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The superb Persia Expedition 1857 and Indian Mutiny Central India Field Force Battle of Betwa River 1st April 1858 casualty pair awarded to Private John Revell, 14th The King’s Light Dragoons, formerly 44th Essex Regiment of Foot, who was present ...

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Product ID: CMA/30285
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The superb Persia Expedition 1857 and Indian Mutiny Central India Field Force Battle of Betwa River 1st April 1858 casualty pair awarded to Private John Revell, 14th The King’s Light Dragoons, formerly 44th Essex Regiment of Foot, who was present with the Light Dragoons in Persia during 1857 and in action at Mohammerrah. Subsequently he went on to see extensive service during the Indian Mutiny when his regiment formed part of General Sir Hugh Rose's Central India Field Force, with Revell being confirmed as present in numerous actions, including the capture of the fortress of Rahatgarh, the action at Barodia, the capture of the fort of Garhakota and the engagement with the rebels, the forcing of the Muddenpore Pass, the Battle on the Betwa on 1st April 1858 when he was slightly wounded, the siege and capture of Jhansi where a member of his regiment won the Victoria Cross, the action of Kunch, the Battle of Gallowli, the advance on and capture of Kalpi and pursuit of the rebels, the capture of the Morar cantonments, and the recapture of the town and fortress of Gwalior.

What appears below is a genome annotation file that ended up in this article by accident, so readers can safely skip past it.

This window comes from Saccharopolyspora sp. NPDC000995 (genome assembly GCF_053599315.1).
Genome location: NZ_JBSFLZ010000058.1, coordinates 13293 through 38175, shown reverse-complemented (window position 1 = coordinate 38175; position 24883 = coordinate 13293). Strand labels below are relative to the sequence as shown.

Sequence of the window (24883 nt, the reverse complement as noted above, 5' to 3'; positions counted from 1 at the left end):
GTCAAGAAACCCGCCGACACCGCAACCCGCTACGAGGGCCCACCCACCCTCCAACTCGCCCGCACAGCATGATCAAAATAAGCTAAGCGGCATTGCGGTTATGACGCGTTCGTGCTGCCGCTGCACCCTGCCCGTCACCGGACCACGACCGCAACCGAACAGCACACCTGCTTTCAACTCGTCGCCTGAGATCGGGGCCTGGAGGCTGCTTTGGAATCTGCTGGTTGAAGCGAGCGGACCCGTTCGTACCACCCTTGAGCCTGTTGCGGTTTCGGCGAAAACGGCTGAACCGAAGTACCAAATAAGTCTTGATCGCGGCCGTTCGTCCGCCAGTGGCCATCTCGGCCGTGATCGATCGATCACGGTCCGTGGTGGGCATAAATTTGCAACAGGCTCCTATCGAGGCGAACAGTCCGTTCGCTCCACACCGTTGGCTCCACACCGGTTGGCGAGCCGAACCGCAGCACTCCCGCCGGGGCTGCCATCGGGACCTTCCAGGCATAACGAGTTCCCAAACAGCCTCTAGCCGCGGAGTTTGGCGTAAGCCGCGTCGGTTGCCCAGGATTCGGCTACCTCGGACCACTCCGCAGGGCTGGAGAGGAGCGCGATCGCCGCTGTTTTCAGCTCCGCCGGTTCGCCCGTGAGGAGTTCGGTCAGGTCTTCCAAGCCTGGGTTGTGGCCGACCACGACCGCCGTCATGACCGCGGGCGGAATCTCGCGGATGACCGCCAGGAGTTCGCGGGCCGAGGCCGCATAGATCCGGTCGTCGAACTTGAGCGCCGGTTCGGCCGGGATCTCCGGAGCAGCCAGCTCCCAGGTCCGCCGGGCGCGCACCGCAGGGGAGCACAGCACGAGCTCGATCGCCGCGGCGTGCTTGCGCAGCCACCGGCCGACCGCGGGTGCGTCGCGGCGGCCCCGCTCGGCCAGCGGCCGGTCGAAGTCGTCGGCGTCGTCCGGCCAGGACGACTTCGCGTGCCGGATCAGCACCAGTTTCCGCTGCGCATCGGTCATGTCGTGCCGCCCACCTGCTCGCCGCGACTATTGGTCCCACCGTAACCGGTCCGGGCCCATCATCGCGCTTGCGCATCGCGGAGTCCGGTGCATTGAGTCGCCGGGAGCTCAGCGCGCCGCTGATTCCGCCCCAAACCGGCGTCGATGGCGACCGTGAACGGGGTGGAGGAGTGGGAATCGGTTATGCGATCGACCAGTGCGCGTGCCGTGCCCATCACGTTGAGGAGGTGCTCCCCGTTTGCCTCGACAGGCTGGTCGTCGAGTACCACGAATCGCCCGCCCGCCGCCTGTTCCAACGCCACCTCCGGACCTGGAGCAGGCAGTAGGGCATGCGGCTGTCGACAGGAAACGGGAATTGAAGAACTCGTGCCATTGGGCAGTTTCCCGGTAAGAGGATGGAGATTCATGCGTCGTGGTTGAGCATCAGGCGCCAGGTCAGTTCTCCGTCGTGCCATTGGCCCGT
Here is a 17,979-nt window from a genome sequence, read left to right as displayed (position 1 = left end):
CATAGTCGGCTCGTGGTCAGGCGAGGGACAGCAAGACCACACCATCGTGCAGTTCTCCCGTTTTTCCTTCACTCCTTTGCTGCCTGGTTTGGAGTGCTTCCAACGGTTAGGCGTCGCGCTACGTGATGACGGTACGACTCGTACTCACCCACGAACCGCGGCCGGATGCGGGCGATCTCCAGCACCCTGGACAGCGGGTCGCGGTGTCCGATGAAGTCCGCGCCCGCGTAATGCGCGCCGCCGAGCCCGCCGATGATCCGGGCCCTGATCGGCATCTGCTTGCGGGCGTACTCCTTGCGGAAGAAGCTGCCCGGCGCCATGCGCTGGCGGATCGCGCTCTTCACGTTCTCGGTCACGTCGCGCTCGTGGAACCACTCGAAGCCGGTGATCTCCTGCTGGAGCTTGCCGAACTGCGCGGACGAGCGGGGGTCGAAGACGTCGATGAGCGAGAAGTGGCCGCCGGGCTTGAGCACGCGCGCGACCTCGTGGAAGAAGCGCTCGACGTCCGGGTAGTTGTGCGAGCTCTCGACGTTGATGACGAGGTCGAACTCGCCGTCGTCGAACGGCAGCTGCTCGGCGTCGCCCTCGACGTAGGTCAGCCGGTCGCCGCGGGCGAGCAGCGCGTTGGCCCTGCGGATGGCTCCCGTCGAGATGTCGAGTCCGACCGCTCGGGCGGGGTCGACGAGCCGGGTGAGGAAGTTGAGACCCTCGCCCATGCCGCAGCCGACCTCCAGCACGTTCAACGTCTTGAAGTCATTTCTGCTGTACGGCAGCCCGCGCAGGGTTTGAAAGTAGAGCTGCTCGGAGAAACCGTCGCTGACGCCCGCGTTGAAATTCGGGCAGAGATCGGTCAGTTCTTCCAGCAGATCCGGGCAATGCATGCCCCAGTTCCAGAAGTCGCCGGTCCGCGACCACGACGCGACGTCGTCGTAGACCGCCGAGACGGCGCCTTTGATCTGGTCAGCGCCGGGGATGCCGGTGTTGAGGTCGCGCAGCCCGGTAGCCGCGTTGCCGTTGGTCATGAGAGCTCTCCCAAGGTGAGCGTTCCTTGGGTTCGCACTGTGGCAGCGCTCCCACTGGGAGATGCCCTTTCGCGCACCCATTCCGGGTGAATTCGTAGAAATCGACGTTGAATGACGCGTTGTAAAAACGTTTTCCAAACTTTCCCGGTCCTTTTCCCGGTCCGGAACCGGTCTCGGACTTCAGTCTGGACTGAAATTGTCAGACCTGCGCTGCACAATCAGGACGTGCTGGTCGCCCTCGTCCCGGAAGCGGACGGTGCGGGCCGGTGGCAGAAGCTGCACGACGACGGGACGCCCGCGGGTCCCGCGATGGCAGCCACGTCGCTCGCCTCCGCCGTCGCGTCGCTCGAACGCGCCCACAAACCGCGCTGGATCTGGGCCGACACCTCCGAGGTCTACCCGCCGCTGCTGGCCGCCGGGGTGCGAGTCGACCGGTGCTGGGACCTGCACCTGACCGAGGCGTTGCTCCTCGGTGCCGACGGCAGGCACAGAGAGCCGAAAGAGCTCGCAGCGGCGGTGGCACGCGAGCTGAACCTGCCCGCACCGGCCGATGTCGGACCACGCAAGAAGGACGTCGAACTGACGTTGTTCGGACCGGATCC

India General Service Medal 1854-1895, 1 Clasp: Persia; (J. REVELL, 14TH. KING’S LT. DGNS:.); Indian Mutiny Medal 1857-1859, 1 Clasp: Central India; (I. REVELL. 14TH. LGT. DRGNS:)

Condition: Good Very Fine or better.

John Revell was born in Saint Margaret’s, London, and having worked as a labourer, then enlisted into the British Army at London on 4th April 1843 as a Private (No.1549) with the 44th Essex Regiment of Foot. Revell would go on to see 20 years and 22 days service with the Colours, of which 11 years and 4 months would be spent on service aboard in India.

Revell was promote to Corporal on 21st January 1857, but then transferred as a Corporal (No.2225) to the 14th Light Dragoons on 1st September 1847, but was then tried by a Detachment Court Martial on 30th December 1848 and received a fine for 20 days of 1d per day, and was reduced to Private.

Revell went on to see service out in India, and then saw active service during the operations in Persia in 1857. Herat is a region of Afghanistan, right up in the northwest corner of the country. On it's western border is Iran (Persia) and to the north is Turkmenistan, part of the Russian empire. In 1852 Persia invaded and annexed Herat, causing trouble with Britain who were keen to prevent any incursion into Afghan territory. The Persians initially withdrew but invaded again after relations between Britain and Persia deteriorated, so a military force was sent to the Persian Gulf. The objective was the capture of Bushire and the island of Kharak, war on Persia being declared on 1st Nov 1856. The expedition was led by Major-General Sir James Outram who had two divisions.